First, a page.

The world’s largest economy had added an average of just 153,000 jobs a month in each of the past two years. And U.S. growth has jogged along at a lackluster 2% pace since the end of the Great Recession.
For most of the post-War era, the economy sprang back to life faster and stronger after a recession. After the 1981-82 downturn, for example, the economy added more jobs in the next two years than at any time in the modern era. Monthly job growth topped 400,000 four times.
Those days seem long gone.
The U.S. economy — once a great jobs engine — has failed to generate employment in the immediate aftermath of the last three recessions in 2007-2009, 2001 and 1990-1991. The jobs took longer to come back and not as many were created compared to prior recoveries.
Slack job creation and the stagnation in worker wages corresponds with the slowdown in growth. The U.S. expanded at an average annual rate of 3.6% from 1950 to 1999, but growth has dampened to average of less than 2% since turn of the millennium.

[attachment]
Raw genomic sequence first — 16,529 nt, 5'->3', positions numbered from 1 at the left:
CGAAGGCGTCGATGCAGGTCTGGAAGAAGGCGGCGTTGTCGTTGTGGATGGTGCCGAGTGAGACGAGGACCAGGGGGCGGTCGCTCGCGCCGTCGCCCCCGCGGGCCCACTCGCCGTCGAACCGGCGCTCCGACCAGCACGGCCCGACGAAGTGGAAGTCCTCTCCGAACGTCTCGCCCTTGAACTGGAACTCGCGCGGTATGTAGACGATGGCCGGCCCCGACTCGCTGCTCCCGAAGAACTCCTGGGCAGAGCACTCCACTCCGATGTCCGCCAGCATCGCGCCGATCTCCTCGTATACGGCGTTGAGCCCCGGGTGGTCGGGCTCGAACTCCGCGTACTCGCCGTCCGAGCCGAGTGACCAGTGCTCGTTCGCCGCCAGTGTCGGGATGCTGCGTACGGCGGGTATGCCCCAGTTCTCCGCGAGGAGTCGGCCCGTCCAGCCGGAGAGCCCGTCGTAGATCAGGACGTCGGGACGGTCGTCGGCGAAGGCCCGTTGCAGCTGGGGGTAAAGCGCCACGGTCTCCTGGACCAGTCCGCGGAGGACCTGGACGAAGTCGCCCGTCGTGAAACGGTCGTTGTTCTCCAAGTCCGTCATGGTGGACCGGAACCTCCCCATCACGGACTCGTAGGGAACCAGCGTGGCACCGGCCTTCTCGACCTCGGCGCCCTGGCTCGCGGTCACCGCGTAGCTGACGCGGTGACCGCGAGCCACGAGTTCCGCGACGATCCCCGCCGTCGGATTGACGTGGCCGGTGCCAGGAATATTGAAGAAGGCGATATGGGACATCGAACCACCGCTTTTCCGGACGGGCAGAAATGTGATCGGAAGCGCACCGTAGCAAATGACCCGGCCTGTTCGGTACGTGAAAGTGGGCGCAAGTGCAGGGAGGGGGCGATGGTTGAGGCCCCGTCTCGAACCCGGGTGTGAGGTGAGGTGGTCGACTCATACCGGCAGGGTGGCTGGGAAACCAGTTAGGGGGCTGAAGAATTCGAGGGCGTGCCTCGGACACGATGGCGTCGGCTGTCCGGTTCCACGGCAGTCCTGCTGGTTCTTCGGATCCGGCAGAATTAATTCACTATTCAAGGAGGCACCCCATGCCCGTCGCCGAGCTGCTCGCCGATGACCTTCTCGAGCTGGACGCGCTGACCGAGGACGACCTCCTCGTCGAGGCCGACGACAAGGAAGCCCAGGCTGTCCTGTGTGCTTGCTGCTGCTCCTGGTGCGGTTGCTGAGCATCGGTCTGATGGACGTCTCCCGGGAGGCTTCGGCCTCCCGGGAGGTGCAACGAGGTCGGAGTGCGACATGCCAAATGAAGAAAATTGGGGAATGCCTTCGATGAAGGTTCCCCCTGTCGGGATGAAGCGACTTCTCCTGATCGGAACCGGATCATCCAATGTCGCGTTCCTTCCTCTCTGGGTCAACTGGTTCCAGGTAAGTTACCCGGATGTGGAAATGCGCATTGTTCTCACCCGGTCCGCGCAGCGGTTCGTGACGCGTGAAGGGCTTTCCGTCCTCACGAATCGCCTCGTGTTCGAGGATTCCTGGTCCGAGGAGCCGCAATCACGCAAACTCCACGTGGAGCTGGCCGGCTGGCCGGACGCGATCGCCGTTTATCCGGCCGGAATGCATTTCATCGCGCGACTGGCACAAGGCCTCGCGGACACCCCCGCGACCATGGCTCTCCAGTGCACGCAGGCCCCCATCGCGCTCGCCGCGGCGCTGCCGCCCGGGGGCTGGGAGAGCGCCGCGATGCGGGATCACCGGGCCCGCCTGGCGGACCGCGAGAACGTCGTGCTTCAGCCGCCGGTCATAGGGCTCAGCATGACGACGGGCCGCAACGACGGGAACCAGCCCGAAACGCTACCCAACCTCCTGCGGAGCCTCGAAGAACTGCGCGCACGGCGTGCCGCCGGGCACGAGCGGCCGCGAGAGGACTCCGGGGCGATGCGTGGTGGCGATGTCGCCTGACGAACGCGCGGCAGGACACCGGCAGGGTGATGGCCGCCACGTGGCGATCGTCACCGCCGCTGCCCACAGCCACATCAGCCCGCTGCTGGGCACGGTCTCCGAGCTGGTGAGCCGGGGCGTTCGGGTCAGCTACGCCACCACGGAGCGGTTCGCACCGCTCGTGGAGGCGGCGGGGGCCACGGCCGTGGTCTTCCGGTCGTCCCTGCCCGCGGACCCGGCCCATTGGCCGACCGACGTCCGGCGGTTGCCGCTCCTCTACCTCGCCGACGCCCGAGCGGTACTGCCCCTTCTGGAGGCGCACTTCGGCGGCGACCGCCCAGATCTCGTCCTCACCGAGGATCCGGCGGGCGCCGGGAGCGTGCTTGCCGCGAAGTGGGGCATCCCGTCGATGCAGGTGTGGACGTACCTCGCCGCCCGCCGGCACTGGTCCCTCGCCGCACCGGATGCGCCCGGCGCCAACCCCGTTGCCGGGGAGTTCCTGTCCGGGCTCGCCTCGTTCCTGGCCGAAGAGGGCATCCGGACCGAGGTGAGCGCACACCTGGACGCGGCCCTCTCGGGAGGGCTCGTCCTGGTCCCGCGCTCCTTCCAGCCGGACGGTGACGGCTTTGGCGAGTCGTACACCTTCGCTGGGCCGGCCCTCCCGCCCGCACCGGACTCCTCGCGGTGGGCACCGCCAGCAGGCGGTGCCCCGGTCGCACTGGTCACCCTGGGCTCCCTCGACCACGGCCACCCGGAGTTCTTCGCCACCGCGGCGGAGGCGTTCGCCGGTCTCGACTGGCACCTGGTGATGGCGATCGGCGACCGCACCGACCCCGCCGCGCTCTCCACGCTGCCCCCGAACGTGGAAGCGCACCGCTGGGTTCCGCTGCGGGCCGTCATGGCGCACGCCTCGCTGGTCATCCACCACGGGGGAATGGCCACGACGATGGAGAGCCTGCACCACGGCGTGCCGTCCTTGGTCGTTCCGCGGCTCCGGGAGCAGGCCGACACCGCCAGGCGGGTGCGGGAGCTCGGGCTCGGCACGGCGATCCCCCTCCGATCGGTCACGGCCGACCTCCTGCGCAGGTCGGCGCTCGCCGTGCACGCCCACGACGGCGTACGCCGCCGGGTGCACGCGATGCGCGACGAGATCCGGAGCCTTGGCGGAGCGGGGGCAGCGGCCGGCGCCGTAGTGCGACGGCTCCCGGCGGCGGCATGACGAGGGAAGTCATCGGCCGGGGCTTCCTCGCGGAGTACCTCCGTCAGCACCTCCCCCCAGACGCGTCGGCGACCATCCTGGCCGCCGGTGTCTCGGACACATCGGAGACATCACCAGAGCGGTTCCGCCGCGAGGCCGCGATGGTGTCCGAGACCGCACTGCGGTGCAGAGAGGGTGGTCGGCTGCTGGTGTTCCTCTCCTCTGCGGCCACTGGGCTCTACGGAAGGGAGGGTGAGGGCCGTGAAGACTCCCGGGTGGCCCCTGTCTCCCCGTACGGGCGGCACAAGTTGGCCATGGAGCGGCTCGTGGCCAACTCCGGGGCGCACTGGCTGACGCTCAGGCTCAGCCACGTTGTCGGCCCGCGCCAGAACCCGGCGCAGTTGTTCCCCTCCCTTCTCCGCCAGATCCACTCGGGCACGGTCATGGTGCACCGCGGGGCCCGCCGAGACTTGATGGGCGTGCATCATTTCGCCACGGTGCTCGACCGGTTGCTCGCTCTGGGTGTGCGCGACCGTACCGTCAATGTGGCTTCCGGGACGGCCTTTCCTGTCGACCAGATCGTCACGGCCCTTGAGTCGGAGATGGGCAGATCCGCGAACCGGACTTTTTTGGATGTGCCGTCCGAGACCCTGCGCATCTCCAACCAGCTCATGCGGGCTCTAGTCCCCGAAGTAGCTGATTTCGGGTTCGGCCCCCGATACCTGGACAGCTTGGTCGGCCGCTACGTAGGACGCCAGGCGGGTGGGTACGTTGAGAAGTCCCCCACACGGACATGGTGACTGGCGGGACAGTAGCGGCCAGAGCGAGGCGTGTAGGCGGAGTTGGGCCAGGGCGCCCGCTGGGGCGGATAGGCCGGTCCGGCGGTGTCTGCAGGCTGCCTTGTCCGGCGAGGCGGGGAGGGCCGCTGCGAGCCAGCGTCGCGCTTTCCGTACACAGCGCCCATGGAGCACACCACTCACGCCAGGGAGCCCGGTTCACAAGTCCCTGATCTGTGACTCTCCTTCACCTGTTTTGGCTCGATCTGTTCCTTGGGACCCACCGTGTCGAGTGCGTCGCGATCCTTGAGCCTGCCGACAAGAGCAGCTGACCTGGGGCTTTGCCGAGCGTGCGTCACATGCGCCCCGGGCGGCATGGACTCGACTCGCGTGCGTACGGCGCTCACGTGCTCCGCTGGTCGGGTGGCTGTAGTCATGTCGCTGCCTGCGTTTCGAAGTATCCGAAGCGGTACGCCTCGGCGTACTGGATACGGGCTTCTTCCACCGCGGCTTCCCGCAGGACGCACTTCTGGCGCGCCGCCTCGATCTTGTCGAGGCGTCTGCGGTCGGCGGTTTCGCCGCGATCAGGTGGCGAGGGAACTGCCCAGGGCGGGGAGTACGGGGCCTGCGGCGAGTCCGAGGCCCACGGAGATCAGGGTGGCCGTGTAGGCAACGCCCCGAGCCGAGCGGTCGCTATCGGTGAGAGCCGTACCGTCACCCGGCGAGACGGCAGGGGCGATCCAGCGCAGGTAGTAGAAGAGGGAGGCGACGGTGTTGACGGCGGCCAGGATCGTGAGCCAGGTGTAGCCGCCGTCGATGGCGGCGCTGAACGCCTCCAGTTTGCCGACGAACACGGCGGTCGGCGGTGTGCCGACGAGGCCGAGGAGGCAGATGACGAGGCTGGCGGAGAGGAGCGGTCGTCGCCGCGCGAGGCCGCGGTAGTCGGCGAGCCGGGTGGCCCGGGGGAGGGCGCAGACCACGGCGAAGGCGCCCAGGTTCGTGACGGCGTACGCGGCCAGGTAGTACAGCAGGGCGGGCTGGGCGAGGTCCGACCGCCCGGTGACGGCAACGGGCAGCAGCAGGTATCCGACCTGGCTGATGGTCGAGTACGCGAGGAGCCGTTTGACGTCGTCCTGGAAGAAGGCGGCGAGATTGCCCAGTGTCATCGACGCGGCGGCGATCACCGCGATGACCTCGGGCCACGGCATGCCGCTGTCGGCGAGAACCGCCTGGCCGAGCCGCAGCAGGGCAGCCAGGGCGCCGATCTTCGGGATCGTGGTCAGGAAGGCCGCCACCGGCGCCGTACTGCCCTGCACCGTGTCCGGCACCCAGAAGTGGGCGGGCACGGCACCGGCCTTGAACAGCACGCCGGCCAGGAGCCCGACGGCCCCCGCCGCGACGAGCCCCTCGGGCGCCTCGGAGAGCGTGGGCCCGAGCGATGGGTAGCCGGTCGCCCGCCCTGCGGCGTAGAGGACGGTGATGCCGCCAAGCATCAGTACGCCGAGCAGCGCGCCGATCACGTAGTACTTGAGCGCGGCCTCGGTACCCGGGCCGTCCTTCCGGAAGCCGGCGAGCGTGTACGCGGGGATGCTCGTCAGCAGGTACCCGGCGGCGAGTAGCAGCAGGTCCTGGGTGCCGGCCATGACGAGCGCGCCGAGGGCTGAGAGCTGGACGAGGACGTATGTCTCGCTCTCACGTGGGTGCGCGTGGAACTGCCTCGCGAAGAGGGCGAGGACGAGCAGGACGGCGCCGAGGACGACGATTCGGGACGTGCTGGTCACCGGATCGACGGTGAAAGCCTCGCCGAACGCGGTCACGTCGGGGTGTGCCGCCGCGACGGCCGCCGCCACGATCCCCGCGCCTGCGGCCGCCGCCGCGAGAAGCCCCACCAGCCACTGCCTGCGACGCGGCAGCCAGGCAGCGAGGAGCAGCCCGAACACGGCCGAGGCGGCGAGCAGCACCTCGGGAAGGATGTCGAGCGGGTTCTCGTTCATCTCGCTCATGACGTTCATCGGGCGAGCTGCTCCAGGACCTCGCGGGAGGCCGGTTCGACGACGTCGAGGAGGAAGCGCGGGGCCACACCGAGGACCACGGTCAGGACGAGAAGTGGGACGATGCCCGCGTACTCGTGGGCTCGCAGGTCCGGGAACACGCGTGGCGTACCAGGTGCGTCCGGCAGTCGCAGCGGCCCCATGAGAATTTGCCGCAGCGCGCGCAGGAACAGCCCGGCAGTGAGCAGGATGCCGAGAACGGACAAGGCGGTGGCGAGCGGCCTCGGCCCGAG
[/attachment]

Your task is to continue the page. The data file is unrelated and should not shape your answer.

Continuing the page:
The tepid pace of growth and hiring since the U.S. recession officially ended in mid-2009 puzzles economists, not to mention top policymakers at the Federal Reserve. They expected somewhat faster growth and more job creation by now.
Economists argue vigorously about the causes and whether it’s just a passing phase. Yet more longtime observers of the economy are starting to wonder if the halcyon era of rapid expansion will ever return.
Some like John Silvia, chief economist of Wells Fargo, say Americans should get used to 2% annual growth and a more subdued pace of job creation.
“I think growth is harder to come by, and we need to plan on that,” the longtime economist said. “We will be pleased if we get more than that, but we should temper our expectations.”
Americans are beginning to feel the pinch from Washington’s decision to embrace austerity measures aimed at bringing down the nation’s budget deficit. Paychecks across the country have shrunk over the last week due to higher federal tax rates, and workers are already..